Yet, unburdened by her mother’s more rigid shoulds, big sister could intuit revelatory answers unfettered by ultimate responsibility. She spoke truths to us as she saw them, her long-established authority clear, and I was often surprised by both her wisdom and her independence.
What she saw was not what I saw. No, not at all.
And so, it has been throughout my adult life as it was in my early years. With a long history of appreciation for the female confidant, it was surprising that one of them suggested I have a daughter so that I might understand women more.
I thought I knew enough about women. Apparently, I was wrong. How odd.
Almost eleven years ago along came Charlotte. I call her Charlie. The use of this diminutive was probably inevitable but the way I remember it a young gal whom I told about her arrival suggested it, saying, “Call her Charlie,” to which I replied, “I will,” and it stuck. I wished that young lady a happy birthday last week and she has grown from gangly teen to mature woman. I wonder if she remembers telling me that?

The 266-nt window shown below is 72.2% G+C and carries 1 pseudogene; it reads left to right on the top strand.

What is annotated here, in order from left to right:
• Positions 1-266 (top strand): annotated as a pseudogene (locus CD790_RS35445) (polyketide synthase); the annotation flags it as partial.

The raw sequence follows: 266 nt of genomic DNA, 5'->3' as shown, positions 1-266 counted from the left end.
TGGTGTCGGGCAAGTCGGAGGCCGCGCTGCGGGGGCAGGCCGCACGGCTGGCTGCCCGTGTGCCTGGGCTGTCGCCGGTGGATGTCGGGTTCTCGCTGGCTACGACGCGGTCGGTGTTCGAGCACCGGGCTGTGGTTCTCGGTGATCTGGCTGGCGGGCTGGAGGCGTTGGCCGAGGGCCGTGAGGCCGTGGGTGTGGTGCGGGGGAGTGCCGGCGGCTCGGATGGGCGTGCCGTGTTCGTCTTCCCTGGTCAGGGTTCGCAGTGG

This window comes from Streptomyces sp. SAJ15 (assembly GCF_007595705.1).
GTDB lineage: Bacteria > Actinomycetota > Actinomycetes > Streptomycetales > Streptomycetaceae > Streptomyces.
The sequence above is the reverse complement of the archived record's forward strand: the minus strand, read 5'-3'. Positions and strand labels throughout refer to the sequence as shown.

To be sure, I’ve been surrounded by feminine cheerleaders throughout adult life, most of them encouraging, all of them holding out the promise that I might be more. I’d reclaimed my masculine core by the time Charlie came along but here was this little one telling me in so many words and by her actions that my efforts oft-fell short, that it was still not enough. Oh no. How could this be?
The first really significant time was when I gave her an unopened box holding an extra toilet seat I had laying around the garage from a repair. I sent her off with a “gift” to open with her mother. She was delighted, such a big box in her delicate little hands, excitement on her face and in her step.